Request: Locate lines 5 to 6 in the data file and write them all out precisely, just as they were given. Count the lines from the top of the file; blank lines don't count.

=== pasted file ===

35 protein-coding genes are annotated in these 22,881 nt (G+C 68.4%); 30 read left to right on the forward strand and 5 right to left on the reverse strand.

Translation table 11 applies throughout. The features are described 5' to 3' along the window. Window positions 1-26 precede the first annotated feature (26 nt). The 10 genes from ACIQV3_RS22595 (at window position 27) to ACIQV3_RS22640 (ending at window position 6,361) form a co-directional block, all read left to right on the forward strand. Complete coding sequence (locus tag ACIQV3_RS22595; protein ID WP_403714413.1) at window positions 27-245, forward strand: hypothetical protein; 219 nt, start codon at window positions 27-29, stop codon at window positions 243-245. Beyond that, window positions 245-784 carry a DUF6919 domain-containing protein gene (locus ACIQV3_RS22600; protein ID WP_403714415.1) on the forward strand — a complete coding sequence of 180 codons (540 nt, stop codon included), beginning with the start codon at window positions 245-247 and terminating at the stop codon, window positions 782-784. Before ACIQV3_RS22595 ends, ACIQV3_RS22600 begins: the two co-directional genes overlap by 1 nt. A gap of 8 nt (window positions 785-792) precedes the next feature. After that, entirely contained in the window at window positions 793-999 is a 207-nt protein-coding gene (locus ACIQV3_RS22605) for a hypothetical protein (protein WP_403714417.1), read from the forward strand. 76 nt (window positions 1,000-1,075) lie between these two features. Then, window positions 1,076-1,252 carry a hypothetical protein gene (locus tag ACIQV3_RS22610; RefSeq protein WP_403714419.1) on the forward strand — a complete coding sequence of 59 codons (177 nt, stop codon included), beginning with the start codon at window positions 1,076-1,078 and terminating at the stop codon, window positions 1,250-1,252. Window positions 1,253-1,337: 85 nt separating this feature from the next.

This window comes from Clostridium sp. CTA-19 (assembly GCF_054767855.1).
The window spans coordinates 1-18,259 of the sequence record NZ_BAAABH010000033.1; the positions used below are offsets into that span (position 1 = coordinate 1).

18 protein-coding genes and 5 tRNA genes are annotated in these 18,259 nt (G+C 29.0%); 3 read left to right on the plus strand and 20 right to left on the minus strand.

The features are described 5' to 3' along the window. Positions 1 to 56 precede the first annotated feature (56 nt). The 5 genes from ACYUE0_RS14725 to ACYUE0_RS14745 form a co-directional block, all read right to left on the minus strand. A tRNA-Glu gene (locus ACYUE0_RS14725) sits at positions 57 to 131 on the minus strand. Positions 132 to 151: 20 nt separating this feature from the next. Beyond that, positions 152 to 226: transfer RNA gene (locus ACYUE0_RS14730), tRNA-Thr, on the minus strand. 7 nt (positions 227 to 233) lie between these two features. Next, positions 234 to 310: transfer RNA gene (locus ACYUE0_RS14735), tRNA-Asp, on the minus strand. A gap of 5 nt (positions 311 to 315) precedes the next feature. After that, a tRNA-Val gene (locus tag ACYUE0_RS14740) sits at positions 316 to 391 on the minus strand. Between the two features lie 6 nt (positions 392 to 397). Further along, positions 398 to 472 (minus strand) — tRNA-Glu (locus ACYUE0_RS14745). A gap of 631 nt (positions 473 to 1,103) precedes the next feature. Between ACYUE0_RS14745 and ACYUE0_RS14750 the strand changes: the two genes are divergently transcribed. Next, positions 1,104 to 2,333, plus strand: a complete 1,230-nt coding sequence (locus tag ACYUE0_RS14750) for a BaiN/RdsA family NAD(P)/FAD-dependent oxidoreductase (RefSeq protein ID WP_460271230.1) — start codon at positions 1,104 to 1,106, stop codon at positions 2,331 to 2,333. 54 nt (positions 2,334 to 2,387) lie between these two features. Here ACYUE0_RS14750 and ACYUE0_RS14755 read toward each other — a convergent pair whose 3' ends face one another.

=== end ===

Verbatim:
18 protein-coding genes and 5 tRNA genes are annotated in these 18,259 nt (G+C 29.0%); 3 read left to right on the plus strand and 20 right to left on the minus strand.

The features are described 5' to 3' along the window. Positions 1 to 56 precede the first annotated feature (56 nt). The 5 genes from ACYUE0_RS14725 to ACYUE0_RS14745 form a co-directional block, all read right to left on the minus strand. A tRNA-Glu gene (locus ACYUE0_RS14725) sits at positions 57 to 131 on the minus strand. Positions 132 to 151: 20 nt separating this feature from the next. Beyond that, positions 152 to 226: transfer RNA gene (locus ACYUE0_RS14730), tRNA-Thr, on the minus strand. 7 nt (positions 227 to 233) lie between these two features. Next, positions 234 to 310: transfer RNA gene (locus ACYUE0_RS14735), tRNA-Asp, on the minus strand. A gap of 5 nt (positions 311 to 315) precedes the next feature. After that, a tRNA-Val gene (locus tag ACYUE0_RS14740) sits at positions 316 to 391 on the minus strand. Between the two features lie 6 nt (positions 392 to 397). Further along, positions 398 to 472 (minus strand) — tRNA-Glu (locus ACYUE0_RS14745). A gap of 631 nt (positions 473 to 1,103) precedes the next feature. Between ACYUE0_RS14745 and ACYUE0_RS14750 the strand changes: the two genes are divergently transcribed. Next, positions 1,104 to 2,333, plus strand: a complete 1,230-nt coding sequence (locus tag ACYUE0_RS14750) for a BaiN/RdsA family NAD(P)/FAD-dependent oxidoreductase (RefSeq protein ID WP_460271230.1) — start codon at positions 1,104 to 1,106, stop codon at positions 2,331 to 2,333. 54 nt (positions 2,334 to 2,387) lie between these two features. Here ACYUE0_RS14750 and ACYUE0_RS14755 read toward each other — a convergent pair whose 3' ends face one another.